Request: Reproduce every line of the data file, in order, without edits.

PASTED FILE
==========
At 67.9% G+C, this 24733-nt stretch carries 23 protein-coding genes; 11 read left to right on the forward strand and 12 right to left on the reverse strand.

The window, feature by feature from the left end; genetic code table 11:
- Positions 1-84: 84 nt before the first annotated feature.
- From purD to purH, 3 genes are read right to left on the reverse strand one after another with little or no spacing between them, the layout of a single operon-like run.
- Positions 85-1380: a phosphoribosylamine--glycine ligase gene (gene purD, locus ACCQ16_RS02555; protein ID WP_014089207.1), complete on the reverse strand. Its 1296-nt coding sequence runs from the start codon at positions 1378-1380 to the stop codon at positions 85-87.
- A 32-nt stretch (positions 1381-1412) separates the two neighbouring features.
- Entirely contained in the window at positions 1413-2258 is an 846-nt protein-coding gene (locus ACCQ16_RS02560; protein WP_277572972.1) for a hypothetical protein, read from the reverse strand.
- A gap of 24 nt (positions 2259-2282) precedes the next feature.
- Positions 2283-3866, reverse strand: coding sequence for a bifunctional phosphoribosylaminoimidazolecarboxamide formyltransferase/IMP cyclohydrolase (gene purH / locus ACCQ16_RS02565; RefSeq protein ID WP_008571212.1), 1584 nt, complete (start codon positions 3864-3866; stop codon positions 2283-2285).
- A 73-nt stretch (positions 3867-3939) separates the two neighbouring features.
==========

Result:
At 67.9% G+C, this 24733-nt stretch carries 23 protein-coding genes; 11 read left to right on the forward strand and 12 right to left on the reverse strand.

The window, feature by feature from the left end; genetic code table 11:
- Positions 1-84: 84 nt before the first annotated feature.
- From purD to purH, 3 genes are read right to left on the reverse strand one after another with little or no spacing between them, the layout of a single operon-like run.
- Positions 85-1380: a phosphoribosylamine--glycine ligase gene (gene purD, locus ACCQ16_RS02555; protein ID WP_014089207.1), complete on the reverse strand. Its 1296-nt coding sequence runs from the start codon at positions 1378-1380 to the stop codon at positions 85-87.
- A 32-nt stretch (positions 1381-1412) separates the two neighbouring features.
- Entirely contained in the window at positions 1413-2258 is an 846-nt protein-coding gene (locus ACCQ16_RS02560; protein WP_277572972.1) for a hypothetical protein, read from the reverse strand.
- A gap of 24 nt (positions 2259-2282) precedes the next feature.
- Positions 2283-3866, reverse strand: coding sequence for a bifunctional phosphoribosylaminoimidazolecarboxamide formyltransferase/IMP cyclohydrolase (gene purH / locus ACCQ16_RS02565; RefSeq protein ID WP_008571212.1), 1584 nt, complete (start codon positions 3864-3866; stop codon positions 2283-2285).
- A 73-nt stretch (positions 3867-3939) separates the two neighbouring features.